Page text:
The Fraud Dilemma

Fraudulent providers can rob taxpayers of money due to Medicaid beneficiaries.  Fraudulent offenses include:

  • billing Medicaid for services provided to patients ineligible  for Medicaid;
  • billing for services not rendered;
  • upcoding (i.e., charging for more expensive services or equipment that the patient received);
  • providing inappropriate, risky or unncessrary treatments;
  • requesting reimubrsement for care provided by unlicensed or untrained workers;
  • engaging in kickback arrangements , bribes or other illegal marketing practices;
  • forging prescriptions;
  • promoting off-label drug use; and
  • offering flawed or non-existent testing; and illegally adding tests or services that were not requested (bundling);

Should Medicaid sanction fraudulent providers? The answer seems obvious.  Policymakers, however, are often loathe to sanction Medicaid providers, especially those who care for the beneficiaries most in need.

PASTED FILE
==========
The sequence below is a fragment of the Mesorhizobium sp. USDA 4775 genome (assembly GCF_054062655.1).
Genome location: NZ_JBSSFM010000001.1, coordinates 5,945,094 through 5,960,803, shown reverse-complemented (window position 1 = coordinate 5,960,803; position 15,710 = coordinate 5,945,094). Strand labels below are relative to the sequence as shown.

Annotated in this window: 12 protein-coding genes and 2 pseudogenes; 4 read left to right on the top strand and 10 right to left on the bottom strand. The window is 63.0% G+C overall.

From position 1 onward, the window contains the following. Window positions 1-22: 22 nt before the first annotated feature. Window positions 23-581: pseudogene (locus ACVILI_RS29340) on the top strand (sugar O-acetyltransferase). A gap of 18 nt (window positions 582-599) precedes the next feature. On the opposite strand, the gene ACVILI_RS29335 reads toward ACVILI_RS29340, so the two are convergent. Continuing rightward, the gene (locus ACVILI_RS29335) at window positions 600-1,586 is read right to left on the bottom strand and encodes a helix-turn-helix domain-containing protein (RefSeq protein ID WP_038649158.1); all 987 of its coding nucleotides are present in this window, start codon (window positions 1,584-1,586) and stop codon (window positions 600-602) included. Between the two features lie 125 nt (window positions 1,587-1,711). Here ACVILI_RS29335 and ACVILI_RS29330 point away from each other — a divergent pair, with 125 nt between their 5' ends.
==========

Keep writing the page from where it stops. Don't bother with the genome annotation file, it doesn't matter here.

Local policymakers also proved reluctant to enact regulations or impose sanctions that would improve patient care.  In place where there were acute bed shortages, officials were particularly unwilling to take on the industry.  Even where there were egregious conditions, they would not shut down a facility because its inhabitants had no other place to live.  Thus, the owners could hold elected leaders hostage because ‘throwing old people out of nursing homes was scarcely politically acceptable, unless organized alternatives were available–and they were not.’ ”

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